Of course, Luthor is the type of man that likes to savor his strength and he flaunts his power in order to crush Superman’s spirit first before finally killing him. He shows Superman the bad moments in his life including his own demise at the hands of Doomsday, the destruction of Krypton, the ultimate sacrifice that was made by the closest thing that Superman had for a son. In defiance, Superman shows Luthor the memory of the most important loss in his life … an act that is both shocking and sure to change things between Superman and Lex Luthor.

Oh, and we see a rare side to Luthor that humanizes the man as – with his power – he spreads genuine bliss throughout the universe that everyone feels it. For the first time in his life, Luthor has overshadowed the Man of Steel by being powerful enough to spread true peace and happiness to the universe. Unfortunately, even happiness can be a fleeting thing as Luthor makes his decision of how to use his power.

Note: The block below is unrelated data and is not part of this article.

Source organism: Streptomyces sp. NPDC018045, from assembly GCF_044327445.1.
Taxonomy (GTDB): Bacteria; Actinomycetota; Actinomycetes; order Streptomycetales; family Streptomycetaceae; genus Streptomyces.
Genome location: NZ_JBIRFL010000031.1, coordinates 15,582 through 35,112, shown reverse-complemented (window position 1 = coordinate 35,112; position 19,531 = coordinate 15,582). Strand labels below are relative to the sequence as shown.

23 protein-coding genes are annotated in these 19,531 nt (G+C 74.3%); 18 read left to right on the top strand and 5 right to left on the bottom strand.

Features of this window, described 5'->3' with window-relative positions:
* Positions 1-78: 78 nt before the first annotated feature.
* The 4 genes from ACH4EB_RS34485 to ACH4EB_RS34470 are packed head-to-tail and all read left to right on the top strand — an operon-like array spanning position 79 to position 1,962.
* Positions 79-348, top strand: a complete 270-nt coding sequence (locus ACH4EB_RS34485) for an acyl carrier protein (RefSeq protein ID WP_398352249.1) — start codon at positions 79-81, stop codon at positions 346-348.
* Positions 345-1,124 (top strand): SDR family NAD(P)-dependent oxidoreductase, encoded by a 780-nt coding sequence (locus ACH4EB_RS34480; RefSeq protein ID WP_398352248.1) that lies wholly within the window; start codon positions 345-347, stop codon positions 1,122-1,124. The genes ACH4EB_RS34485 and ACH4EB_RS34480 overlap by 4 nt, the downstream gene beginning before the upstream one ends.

There’s more but I would be doing you a great disservice by revealing how this story ends and – for the most part – it’s a decent ending although not the most perfect one considering how intense this storyline was when it began. This being a milestone issue, however, there are extra stories … one of which is rather heartbreaking and the other being controversial.

We start with “Life Support,” a story written by Lost co-creator Damon Lindelof that changes how we look a Jor-El but at the same time, Lindelof gives us an emotional connection to the man that is actually heartbreaking. This is, quite possibly, one of the best stories in this issue. Then there’s “The Incident,” a story that has Superman meeting with a man close to the President of the United States who wants to know why Superman stepped in the middle of an Iranian demonstration. The real controversy isn’t that Superman has defied the U.S. but his decision at the end of the story that will no doubt leave ripples through the Superman series.